The current data are a set of data collected over the past 3 years of working with the postoperative pain model in pigs and using different local anesthetics. Table 3 provides an example of three studies of the SMI study and three studies of the SI studies. The data presented in the table suggest that both procedures are reproducible. No difference was found between studies in the withdrawal following either vehicle or drug treatment. In addition, a statistically significant higher withdrawal force was required in all cases following treatment with the various drugs vs. vehicle-treated groups. Further analysis of the data suggests a significant analgesic effect of ropivacaine and two different bupivacaine formulations (Marcaine, a free bupivacaine solution; Exparel, a liposomal formulation) currently available on the market. Following the SMI model, animals treated with Exparel showed an increase in withdrawal force in a dose-related manner (Figure 1A). The effect was significant for 12 h (300 mg/animal Exparel 22.18±4.26 g vs. 1.85±0.24 g for the vehicle-treated group; p<0.01). At 24 h, there was no difference between the vehicle-treated group and Exparel-treated groups. Treatment with the Marcaine, bupivacaine solution, also resulted in a significant increase in withdrawal force. However, this increase was not dose related and was smaller compared to the Exparel treatment (Figure 1B). At 5 h post dosing, the mean withdrawal force recorded for the Exparel-treated animals (300 mg/animal) was 34.27±5.08 g vs. 11.50±3.2 g recorded following treatment with Marcaine at 30 mg/animal (p<0.05). Both treatments (Exparel and Marcaine) resulted in a significantly higher withdrawal force response vs. Saline treated animals. (1.85±0.22; p<0.01). Calculation of the area under the curve for analyzing the sum of analgesic effect during the 24 h of the study period suggests a superior effect of Exparel vs. Marcaine (Figure 2).
Following treatment with Naropin, a ropivacaine solution, an increase in withdrawal force vs. saline treated animals was recored. (Figure 3). The increase in withdrawal force lasted for 7 h. The effect was dose dependent. At 7 h post dosing, the withdrawal force following ropivacaine treatment was 24.67 5.10 g for the 50 mg/animal group (p<0.01 vs. vehicle) and 7.27±2.38 g for the 25 mg/animal group (nonsignificant vs. saline).
This work refers to the similarity between the human and pig skin structure and function when discussing the development of topical analgesics. The current data were collected from different preclinical studies on postoperative pain performed over a period of 3 years and suggest the following:
Full SI resulted in a decrease in withdrawal force that is in line with a previous study.16 A significant increase in the withdrawal force following incisional infiltration with ropivacaine has been reported previously, suggesting a decrease in the animals’ sensitivity to the stimuli. This was correlated with the level of ropivacaine found in the wounds.15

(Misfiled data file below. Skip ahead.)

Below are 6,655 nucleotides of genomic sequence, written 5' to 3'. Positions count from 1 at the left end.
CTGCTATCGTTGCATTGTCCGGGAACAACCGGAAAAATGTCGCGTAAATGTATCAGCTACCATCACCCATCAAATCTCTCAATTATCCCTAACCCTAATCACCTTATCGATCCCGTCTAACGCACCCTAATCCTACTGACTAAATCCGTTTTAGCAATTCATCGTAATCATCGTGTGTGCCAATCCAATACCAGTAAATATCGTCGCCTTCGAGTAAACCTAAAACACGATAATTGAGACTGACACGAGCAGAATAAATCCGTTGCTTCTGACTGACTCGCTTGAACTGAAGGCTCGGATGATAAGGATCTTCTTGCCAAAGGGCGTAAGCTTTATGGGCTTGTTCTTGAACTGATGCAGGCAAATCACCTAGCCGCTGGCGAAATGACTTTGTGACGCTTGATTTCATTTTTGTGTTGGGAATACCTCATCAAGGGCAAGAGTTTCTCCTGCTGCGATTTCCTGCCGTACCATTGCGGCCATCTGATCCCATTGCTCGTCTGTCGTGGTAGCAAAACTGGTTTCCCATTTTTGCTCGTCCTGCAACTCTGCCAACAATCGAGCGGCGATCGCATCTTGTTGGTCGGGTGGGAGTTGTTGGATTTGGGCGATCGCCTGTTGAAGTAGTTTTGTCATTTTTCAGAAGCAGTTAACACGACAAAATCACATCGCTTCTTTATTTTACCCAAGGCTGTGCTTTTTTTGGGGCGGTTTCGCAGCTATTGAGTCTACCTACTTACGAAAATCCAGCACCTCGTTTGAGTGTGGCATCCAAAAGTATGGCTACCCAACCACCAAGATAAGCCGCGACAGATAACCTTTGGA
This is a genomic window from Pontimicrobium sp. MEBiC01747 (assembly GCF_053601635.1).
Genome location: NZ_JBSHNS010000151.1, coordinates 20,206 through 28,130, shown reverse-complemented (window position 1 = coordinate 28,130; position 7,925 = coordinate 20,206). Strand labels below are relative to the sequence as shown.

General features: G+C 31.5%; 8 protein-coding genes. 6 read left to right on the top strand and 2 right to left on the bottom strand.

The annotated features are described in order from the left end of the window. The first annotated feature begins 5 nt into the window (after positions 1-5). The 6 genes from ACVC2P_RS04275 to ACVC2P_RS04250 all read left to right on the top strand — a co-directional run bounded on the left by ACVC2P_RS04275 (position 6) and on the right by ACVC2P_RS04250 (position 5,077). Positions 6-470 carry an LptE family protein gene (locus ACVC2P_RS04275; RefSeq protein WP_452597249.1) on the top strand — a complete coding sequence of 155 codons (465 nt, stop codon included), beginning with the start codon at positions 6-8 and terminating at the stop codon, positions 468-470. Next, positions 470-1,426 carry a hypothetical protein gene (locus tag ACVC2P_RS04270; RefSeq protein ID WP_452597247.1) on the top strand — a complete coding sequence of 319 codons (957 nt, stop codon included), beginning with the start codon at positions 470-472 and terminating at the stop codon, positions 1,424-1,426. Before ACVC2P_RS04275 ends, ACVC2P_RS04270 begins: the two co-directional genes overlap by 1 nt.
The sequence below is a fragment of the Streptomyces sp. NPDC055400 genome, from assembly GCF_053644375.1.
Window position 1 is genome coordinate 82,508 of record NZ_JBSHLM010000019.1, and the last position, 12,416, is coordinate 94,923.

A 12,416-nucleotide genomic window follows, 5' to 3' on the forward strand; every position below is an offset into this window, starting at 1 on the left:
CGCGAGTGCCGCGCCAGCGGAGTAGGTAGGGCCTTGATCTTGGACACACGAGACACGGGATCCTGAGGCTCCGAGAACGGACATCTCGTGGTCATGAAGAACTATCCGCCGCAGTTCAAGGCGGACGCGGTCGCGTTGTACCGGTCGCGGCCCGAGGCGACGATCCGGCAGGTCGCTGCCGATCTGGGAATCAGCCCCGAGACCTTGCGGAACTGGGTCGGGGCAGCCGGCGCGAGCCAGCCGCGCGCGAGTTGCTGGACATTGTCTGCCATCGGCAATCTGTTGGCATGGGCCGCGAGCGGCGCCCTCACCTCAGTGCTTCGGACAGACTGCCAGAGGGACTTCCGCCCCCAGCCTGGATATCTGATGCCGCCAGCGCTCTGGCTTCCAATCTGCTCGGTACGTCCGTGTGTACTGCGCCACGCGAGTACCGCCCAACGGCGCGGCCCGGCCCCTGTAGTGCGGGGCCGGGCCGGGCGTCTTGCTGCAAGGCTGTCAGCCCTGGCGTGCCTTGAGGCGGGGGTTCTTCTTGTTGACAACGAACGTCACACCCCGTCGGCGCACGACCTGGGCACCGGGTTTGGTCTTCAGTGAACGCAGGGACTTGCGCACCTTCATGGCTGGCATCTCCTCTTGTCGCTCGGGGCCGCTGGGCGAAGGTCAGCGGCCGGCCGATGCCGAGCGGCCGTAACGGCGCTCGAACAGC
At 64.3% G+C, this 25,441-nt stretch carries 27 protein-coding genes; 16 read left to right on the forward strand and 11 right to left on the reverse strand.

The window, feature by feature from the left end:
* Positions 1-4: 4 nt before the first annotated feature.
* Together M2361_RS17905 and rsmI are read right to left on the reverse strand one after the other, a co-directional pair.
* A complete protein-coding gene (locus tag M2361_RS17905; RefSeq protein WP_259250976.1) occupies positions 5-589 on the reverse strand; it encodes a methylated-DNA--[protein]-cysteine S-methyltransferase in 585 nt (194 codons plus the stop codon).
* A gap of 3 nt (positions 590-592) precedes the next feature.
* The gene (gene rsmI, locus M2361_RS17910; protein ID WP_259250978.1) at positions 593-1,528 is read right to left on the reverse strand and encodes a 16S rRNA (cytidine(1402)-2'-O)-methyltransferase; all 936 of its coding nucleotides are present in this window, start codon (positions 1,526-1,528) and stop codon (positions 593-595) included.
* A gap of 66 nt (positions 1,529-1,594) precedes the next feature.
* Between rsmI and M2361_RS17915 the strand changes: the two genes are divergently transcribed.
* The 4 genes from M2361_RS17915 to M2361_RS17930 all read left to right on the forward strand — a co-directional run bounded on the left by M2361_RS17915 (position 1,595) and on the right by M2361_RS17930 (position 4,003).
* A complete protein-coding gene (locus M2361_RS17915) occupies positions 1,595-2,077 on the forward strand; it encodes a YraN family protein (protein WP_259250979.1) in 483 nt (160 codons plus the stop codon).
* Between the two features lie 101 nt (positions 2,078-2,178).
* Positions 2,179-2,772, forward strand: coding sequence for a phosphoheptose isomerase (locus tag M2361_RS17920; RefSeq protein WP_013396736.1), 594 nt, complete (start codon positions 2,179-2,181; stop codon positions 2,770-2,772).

Using a ropivacaine infusion postoperatively as a pain control is successful in reducing pain as long as the infusion continues.17 When ropivacaine was dosed locally without infusion, the duration of activity lasted only for the first few hours post surgery.18
Using ropivacaine in different surgeries was compared to the use of morphine and other systemic pain killers, and it suggests a significant ropivacaine activity as a pain reliever. In most cases, the activity was lower than when using the systemic approach.19 This is in line with previous findings in pigs. When treating the animals with systemic administration of morphine,16 there is a complete block of the animal’s sensitivity to tactile stimuli using the von Frey filaments. However, when dosing ropivacaine, the analgesic activity was observed to a much lesser degree.
The activity of ropivacaine in cesarean surgeries is controversial. Nguyen et al20 showed a beneficial activity of ropivacaine, whereas Reinikainen et al21 showed no effect on need for opioids and it had no impact on pain scores or patient satisfaction. Another article suggested that local treatment with ropivacaine reduces the use of opioids in hysterectomy surgery.22 This difference in the activity reported in postoperative pain in women can be related to sex differences in pain. Sex differences between female and male pigs should be investigated further.
In patients, bupivacaine 0.25% wound infiltration had an onset of action within 4±2 min. Percentage of pain relief was 60–80%, depending on the type of surgery. The action continued for 6–8 h.23 Comparing the activity of bupivacaine and Exparel in humans, it was suggested that Exparel has superior activity over bupivacaine and that the duration of action for Exparel was 10–19 h and for bupivacaine it was only 3–8 h.24 These data are in line with the data described in this study when either bupivacaine or Exparel was administered to pigs that had undergone an SMI procedure.
This study shows that the activity of three analgesics which are commonly used for postoperative analgesia in the clinic, i.e., ropivacaine, bupivacaine and Exparel, exhibited high similarity to humans when tested in a post-incisional model in pigs. The resemblance exhibited in this study includes three major points: the level of activity, the duration of activity and the superiority expected from treatment with Exparel vs. bupivacaine. These data, and understanding the resemblance between the pig skin and human skin, suggest that use of these animals in the preclinical phase of developing topical analgesics can accelerate research and development and can to some extent release the bottleneck mentioned by Kopsky and Stahl. Further study should be conducted in neuropathic pain models in the pigs using topical treatments to evaluate the activity of topical analgesics in these models as well.
These data presented in this article, indicate a good resemblance between pig and human in respect of incision pain and the analgesic activity of local treatments. Further studies should be conducted to assess the activity of local and topical treatments in neuropathic pain in the pigs.
The authors report no conflicts of interest in this work.